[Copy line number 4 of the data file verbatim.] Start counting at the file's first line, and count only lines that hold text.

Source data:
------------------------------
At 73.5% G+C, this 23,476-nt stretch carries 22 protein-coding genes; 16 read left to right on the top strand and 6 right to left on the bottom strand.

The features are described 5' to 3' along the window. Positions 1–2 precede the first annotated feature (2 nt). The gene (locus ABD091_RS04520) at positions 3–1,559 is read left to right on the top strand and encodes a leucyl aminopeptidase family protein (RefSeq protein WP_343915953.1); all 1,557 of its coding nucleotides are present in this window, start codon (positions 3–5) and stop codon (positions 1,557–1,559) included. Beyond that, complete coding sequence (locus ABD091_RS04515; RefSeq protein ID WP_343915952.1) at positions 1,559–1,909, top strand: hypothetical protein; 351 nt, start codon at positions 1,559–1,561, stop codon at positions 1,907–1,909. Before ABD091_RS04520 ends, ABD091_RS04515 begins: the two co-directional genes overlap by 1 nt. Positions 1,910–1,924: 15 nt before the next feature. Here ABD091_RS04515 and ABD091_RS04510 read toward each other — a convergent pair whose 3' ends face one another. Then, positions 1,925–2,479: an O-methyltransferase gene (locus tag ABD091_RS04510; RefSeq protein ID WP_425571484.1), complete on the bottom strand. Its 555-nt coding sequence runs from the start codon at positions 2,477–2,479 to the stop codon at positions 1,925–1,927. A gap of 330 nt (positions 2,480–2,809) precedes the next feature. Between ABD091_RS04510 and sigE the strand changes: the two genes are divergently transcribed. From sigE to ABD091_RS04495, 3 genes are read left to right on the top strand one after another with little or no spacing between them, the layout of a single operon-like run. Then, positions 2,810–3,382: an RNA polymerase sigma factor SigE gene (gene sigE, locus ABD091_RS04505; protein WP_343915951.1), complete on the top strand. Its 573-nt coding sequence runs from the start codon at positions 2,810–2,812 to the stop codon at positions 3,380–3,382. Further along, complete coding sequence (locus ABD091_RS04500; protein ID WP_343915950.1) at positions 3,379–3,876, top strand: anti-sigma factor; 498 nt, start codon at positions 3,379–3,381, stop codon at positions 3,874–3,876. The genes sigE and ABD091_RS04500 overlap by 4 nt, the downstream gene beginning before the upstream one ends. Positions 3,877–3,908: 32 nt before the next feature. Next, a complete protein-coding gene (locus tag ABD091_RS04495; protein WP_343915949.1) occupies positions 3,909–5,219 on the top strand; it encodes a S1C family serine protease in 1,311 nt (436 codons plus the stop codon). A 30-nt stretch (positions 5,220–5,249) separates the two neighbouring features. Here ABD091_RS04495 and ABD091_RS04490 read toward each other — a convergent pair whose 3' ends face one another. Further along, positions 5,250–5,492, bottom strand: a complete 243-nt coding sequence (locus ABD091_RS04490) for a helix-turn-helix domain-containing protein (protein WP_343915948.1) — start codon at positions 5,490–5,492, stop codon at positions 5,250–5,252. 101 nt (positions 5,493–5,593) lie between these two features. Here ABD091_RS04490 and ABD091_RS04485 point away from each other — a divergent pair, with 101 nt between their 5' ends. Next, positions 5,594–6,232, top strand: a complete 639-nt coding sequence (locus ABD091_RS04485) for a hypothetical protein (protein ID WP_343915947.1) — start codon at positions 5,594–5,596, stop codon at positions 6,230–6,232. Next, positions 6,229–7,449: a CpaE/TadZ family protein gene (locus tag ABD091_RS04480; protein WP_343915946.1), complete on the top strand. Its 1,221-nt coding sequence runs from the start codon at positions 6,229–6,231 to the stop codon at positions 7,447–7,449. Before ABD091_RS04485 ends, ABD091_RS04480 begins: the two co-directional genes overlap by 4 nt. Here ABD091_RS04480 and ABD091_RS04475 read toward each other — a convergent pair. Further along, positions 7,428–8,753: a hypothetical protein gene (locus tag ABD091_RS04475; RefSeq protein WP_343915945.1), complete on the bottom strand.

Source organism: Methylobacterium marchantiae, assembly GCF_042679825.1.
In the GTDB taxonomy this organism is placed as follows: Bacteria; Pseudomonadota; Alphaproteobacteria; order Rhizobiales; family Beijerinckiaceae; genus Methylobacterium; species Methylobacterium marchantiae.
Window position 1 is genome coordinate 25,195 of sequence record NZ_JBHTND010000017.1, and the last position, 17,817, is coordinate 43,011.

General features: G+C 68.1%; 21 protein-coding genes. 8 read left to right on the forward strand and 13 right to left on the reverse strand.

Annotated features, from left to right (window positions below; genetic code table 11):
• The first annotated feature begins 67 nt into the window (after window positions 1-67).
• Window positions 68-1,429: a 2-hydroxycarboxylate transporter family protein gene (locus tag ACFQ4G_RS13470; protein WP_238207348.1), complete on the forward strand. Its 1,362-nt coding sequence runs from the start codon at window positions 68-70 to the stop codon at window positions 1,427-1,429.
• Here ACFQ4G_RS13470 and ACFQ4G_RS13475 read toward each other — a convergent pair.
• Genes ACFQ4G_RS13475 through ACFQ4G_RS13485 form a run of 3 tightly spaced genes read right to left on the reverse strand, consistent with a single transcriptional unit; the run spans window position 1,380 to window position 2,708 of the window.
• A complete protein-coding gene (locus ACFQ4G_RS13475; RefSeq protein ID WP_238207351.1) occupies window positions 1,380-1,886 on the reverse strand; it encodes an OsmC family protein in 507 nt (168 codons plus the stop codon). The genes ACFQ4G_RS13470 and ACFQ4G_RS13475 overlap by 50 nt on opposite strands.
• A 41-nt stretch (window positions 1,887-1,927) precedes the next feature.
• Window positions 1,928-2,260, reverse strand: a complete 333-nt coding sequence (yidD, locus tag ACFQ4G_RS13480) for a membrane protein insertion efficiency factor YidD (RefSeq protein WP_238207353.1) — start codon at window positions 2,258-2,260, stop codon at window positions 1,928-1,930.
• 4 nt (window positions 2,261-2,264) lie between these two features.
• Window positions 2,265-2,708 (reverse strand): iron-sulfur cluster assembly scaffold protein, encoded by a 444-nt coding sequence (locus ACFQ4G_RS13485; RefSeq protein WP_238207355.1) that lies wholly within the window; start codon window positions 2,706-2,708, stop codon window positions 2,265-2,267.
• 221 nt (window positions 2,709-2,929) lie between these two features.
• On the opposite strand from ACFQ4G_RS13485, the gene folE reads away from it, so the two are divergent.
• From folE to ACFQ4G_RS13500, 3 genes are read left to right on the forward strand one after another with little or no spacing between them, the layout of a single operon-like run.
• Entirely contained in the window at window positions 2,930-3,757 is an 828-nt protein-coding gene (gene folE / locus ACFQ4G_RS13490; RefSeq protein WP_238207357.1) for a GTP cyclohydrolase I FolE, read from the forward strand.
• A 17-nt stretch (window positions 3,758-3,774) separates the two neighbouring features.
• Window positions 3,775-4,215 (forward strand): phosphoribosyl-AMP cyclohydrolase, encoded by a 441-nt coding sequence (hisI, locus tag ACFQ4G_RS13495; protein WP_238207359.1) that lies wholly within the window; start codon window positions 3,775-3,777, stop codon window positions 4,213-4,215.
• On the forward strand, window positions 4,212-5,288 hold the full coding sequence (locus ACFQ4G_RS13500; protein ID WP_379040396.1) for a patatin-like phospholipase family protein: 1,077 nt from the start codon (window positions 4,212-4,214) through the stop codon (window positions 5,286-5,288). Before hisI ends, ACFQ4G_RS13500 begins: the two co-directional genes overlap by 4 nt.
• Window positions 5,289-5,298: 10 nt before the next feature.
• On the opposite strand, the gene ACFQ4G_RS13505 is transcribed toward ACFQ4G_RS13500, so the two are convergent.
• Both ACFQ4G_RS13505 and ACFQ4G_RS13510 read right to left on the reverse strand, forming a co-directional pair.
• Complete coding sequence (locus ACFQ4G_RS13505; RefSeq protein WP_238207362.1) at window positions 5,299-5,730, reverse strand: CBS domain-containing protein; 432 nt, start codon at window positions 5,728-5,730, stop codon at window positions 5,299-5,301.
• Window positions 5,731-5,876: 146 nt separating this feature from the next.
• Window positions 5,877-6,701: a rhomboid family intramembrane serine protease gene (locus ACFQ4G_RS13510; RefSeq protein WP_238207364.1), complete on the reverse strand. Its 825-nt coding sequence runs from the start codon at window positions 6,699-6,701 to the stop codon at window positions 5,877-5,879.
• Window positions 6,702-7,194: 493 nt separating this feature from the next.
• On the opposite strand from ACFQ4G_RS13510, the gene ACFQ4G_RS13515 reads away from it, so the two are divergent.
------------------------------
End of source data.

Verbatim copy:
In the GTDB taxonomy this organism is placed as follows: Bacteria; Pseudomonadota; Alphaproteobacteria; order Rhizobiales; family Beijerinckiaceae; genus Methylobacterium; species Methylobacterium marchantiae.